More from Houzz—

Do It All at a New Dining Table

The Most Affordable DIY Gallery Wall Project

Create a Vignette of Masterpieces on One of These Coffee Tables

Original article by Jessica Mayfield

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Jessica Simpson's life seems perfect. She has three beautiful kids, a wildly successful career, a seemingly solid marriage...she has it all, at least as far as we can see. But recent revelations prove that no one really knows what anyone else is secretly dealing with—and Jessica, by her own admission, has been struggling with alcohol issues.

The singer-turned-business-woman recently sat down with TODAY's Hoda Kotb, and it will air on NBC's TODAY Wednesday morning.

"I had started a spiral and I couldn't catch up with myself…and that was with alcohol," Jessica explained. "I would say it openly to everyone. 'I know. I know, I'll stop soon. I'll cut back'," Jessica continued when asked if she realized things were getting out of control. "For me to cut back, like I'm an all or nothing girl, and so I didn't know it was a problem until it was...I completely didn't recognize myself…I always had a glitter cup. It was always filled to the rim with alcohol."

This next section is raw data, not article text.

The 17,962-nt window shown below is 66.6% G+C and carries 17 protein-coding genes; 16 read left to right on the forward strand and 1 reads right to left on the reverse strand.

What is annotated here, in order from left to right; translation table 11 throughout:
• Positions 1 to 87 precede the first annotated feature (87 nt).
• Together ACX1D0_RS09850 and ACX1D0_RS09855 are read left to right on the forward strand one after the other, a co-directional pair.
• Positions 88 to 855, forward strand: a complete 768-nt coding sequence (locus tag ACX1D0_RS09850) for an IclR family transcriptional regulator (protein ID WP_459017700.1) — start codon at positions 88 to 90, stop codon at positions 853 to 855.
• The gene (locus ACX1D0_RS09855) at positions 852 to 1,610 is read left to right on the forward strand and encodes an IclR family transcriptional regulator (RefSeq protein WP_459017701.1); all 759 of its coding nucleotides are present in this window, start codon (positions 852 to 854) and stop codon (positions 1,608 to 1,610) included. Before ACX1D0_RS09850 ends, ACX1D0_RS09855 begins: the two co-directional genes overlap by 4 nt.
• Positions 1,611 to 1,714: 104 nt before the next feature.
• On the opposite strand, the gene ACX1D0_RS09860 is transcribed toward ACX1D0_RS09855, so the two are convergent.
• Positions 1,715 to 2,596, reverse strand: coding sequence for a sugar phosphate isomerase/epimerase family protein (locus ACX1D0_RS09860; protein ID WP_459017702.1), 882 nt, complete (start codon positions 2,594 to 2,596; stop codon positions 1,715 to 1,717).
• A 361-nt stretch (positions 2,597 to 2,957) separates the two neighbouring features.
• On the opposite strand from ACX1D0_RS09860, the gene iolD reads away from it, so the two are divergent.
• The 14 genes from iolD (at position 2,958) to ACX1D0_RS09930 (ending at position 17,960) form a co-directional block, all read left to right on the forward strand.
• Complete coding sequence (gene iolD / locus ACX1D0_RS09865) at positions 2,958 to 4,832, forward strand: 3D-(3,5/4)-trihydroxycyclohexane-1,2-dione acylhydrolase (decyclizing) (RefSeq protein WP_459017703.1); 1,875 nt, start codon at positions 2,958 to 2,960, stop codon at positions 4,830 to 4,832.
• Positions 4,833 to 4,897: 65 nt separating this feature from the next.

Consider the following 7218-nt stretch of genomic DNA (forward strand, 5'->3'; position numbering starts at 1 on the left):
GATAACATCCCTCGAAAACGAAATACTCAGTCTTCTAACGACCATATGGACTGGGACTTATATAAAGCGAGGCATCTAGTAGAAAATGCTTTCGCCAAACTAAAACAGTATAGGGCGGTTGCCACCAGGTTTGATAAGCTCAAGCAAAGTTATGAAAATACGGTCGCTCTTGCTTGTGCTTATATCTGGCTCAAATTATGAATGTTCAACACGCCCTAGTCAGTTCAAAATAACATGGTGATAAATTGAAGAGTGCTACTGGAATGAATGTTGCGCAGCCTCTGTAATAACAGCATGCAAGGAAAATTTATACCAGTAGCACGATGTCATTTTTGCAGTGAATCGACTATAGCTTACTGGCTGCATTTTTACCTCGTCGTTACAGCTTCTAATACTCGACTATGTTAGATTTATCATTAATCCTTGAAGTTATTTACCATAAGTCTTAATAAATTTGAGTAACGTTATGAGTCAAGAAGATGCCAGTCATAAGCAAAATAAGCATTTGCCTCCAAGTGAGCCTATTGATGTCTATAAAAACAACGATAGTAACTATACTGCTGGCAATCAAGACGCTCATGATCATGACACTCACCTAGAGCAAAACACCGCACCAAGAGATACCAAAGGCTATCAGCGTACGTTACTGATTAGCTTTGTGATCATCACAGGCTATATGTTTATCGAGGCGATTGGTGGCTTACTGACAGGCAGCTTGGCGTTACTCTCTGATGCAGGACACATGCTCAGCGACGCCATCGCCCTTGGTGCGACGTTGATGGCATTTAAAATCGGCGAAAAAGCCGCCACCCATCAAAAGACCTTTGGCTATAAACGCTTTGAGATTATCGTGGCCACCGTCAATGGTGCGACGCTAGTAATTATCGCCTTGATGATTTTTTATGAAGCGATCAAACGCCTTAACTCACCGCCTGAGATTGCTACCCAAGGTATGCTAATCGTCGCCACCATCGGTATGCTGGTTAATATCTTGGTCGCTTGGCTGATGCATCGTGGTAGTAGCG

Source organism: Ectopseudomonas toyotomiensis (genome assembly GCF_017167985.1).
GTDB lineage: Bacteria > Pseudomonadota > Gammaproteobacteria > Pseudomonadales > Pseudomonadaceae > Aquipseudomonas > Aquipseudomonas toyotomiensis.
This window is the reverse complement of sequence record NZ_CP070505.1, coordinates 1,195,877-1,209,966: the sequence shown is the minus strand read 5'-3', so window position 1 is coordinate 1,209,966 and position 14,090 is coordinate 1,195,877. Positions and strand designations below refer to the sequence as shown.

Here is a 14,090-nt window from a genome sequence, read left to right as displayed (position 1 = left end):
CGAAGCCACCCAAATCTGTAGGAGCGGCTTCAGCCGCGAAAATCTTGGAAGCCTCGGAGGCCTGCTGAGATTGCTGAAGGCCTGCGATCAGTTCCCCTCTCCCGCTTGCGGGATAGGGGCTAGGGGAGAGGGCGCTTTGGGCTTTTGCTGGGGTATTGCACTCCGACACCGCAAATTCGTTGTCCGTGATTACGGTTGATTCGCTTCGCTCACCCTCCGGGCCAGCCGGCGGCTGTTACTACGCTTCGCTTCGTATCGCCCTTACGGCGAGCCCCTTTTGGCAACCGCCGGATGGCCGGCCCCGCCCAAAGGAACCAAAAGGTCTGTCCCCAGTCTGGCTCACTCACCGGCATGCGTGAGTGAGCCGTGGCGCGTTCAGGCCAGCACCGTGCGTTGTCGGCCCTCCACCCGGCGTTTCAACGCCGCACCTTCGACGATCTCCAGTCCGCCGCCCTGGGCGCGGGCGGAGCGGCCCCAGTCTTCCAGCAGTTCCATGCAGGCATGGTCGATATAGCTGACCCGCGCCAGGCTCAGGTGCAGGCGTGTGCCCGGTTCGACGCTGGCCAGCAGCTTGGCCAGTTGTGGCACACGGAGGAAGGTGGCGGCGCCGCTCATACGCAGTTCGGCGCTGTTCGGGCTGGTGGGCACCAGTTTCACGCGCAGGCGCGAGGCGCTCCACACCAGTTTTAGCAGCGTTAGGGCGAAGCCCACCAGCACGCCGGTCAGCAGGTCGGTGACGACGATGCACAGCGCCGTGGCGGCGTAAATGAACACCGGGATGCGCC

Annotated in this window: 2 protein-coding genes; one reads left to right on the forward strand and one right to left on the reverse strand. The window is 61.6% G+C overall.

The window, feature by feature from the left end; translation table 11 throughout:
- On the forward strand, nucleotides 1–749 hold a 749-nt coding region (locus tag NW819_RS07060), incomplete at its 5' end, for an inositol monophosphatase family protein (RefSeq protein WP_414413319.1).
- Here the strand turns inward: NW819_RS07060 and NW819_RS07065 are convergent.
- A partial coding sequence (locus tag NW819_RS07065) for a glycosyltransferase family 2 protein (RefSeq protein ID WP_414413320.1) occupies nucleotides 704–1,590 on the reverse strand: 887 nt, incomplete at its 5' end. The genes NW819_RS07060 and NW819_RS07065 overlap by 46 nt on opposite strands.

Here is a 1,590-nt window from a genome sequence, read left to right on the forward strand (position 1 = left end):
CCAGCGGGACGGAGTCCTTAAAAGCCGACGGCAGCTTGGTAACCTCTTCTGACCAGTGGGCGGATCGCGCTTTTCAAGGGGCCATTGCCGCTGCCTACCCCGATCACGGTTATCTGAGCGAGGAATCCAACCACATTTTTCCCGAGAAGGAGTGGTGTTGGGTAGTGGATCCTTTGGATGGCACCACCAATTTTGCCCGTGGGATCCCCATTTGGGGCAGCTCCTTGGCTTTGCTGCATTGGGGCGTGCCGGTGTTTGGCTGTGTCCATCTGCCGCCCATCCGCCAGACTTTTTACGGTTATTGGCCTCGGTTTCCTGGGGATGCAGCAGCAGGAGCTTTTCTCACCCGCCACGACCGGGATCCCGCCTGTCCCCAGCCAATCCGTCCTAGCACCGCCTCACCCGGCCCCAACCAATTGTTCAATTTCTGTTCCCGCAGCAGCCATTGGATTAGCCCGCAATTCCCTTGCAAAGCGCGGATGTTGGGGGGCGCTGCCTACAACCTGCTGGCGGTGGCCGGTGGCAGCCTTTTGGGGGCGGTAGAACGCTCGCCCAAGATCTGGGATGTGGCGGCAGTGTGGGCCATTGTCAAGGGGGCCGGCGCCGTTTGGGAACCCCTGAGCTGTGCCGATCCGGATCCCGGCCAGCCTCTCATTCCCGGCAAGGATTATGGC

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She's hardly alone. The rise of #winemom phenomenon is well documented and many parents struggle with substance abuse problems. But Simpson's story proves there is a way to get your life back.